10 Best Metal 3D Printers in 2023: Buyer's Guide
Learn more about the best metal 3D printers on the market for your needs.
There are hundreds of metal 3D printers on the market, and deciding which is best for a specific application can be difficult. To aid in this process the 10 best metal 3D printers have been summarized to assist buyers.
The top three of those ten printers are listed below, along with their specific strong points:
- SPEE3D WarpSPEE3D: Highest speed metal 3D printer.
- Pollen AM PAM series MC: Largest number of materials printed.
- Desktop Metal Production SystemTM: Highest volume production.
This article will discuss the 10 best metal 3D printers on the market, how they work, their key features, and their cost. In addition, some general guidelines about how to select the best 3D metal printer will also be presented.
HP Metal Jet®
Image Credit: HP.com
The HP Metal Jet® is a binder jetting style printer. This printer works by laying down a thin layer of metal powder from a build plate adjacent to a material drum. Then, an inkjet head sprays a binding agent on the powder in the shape of the part cross-section. Next, an energy source is passed over the powder to cure the binding agent. This process results in a green part that is finished in a standard sintering oven that both removes the binder and densifies the final part. Binder jetting results in printed parts with more isotropic properties than can be made using laser-based printers.
The Velo3D® Sapphire is a powder bed fusion (PBF) style 3D metal printer. It works by laying down a thin layer of metal powder, on which the shape of the current part cross section is traced by 2 x 1 kW lasers. The lasers melt the powder into a fully dense part. This printer has a 315 mm OD (outer diameter) x 1000 mm height build volume and can print advanced nickel alloys like Inconel®. The price of this printer is only available on request from Velo3D®.
Image Credit: spee3D.com
The WarpSpEE3D® makes use of a unique supersonic 3D deposition technology that ejects metal powder from a nozzle at supersonic speeds. The high kinetic energy with which the powder hits the build plate causes it to fuse together. This machine has a 6-axis robot arm that orients the build plate and part to allow the print nozzle to deposit material where required. This printing technology is extremely quick. It can deposit material at a rate of 100 grams per minute, making it the fastest metal printer on this list. The machine requires a compressed air supply at 30 bar, with a flow rate capability of 1m3 /min. The price of this printer is only available on request from the SPEE3D.
Rapidia Metal 3D Printer
Image Credit: rapidia.com
The Rapidia® metal 3D printer makes use of a unique water-binding process to print parts. TheRapidia® works similarly to an FDM (Fused Deposition Modeling) printer, depositing successive layers of a paste consisting of a metal powder plus a binder onto the build platform. Once the part has been completely printed, but before it is sintered, it can be bonded to another part using only water. The part is then sintered in a Rapidia® sintering furnace. Removable supports can also be printed, using a second print nozzle. This printer is simple and accessible due to a large online community for FDM style printers but these benefits come at the cost of a rougher surface finish quality that may require additional post-processing. The Rapidia® costs around $185,000.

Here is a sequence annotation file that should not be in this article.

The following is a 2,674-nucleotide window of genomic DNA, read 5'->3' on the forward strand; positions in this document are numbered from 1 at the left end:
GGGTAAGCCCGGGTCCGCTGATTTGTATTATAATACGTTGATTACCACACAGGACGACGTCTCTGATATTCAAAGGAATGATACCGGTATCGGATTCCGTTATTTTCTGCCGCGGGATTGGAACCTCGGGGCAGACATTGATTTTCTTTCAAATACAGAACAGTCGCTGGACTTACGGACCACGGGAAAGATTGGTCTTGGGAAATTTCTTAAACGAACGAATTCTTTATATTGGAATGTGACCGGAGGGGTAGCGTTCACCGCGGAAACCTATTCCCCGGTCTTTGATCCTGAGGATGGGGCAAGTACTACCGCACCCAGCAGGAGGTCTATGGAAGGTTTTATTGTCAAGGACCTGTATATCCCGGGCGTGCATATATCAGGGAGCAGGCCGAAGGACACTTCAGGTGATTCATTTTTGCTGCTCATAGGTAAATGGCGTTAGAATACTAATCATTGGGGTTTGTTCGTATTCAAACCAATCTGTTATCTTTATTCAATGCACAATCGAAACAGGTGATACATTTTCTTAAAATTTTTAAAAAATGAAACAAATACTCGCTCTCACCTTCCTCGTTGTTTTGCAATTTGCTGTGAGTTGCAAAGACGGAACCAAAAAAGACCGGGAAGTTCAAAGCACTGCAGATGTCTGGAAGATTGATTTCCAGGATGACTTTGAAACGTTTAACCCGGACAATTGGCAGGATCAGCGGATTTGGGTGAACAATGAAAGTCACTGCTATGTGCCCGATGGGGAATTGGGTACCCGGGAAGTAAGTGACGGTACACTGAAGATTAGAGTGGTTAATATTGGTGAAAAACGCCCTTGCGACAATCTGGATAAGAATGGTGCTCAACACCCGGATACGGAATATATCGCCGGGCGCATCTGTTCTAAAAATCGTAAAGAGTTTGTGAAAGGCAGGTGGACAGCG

The XJet® Carmel 700M is a style of material jetting printer that deposits a liquid consisting of metal or ceramic nanoparticles suspended in a proprietary fluid carrier, using multiple inkjet-like nozzles. As soon as the layer has been deposited, the binder liquid evaporates due to the elevated temperature in the printer. Every droplet of material deposited by this process is used in the final part, resulting in no material waste. As is the case with standard plastic material jetting printers, high levels of detail are possible with the XJet® Carmel 700M. When the part is done printing it must be sintered to achieve its full, final density. Currently, the only metal this printer can print is stainless steel. The Carmel 700 M costs around $599,000.
The PAM Series MC is an FDM-style 3D printer that combines injection molding with 3D metal printing. This printer makes use of standard MIM (Metal Injection Molding) pellets as its raw material. This means that it does not make use of proprietary feedstock materials, and thus has one of the widest selections of materials available. Up to four materials can be printed simultaneously via independent printing nozzles. This printer is not just limited to metals, but can also print thermoplastics and ceramics such as alumina. The Pollen AM PAM Series MC costs around $140,000.
Digital Metal DMP2500
Image Credit: digitalmetal.com
The Digital Metal® DM P2500 is a binder jetting-style printer. These types of printers work by laying down a thin layer of powder. An inkjet head then sprays a binding agent on the powder in the shape of the part cross-section. An energy source is passed over the powder to cure the binding agent. This results in a green part that must then be sintered in a sintering oven, there is no need to first de-bind the part. The DM P2500 can produce excellent precision and surface quality, meaning that parts often do not require post-machining. The DM P2500 is also easily incorporated into a fully automated process including the removal of the finished parts from the oven, automatic powder removal, and automatic transfer into a sintering furnace. The price of this printer is only available on request from Digital Metal®.
Trumpf TruPrint 1000
Image Credit: trumpf.com
The TruPrint® 1000 is a powder bed fusion (PBF) metal printer that works by laying down a thin layer of metal powder. Next, either one or multiple lasers will trace out the current part cross-section, melting the powder into a fully dense part. The TruPrint® 1000 can automatically swap out multiple build plates to maximize productivity without stopping the machine. TruPrint® 1000 can be customized for different industries such as: dental plates, jewelry, laboratory equipment, or industrial fabrication of small series custom equipment. The price of this printer is only available on request from the Trumpf®.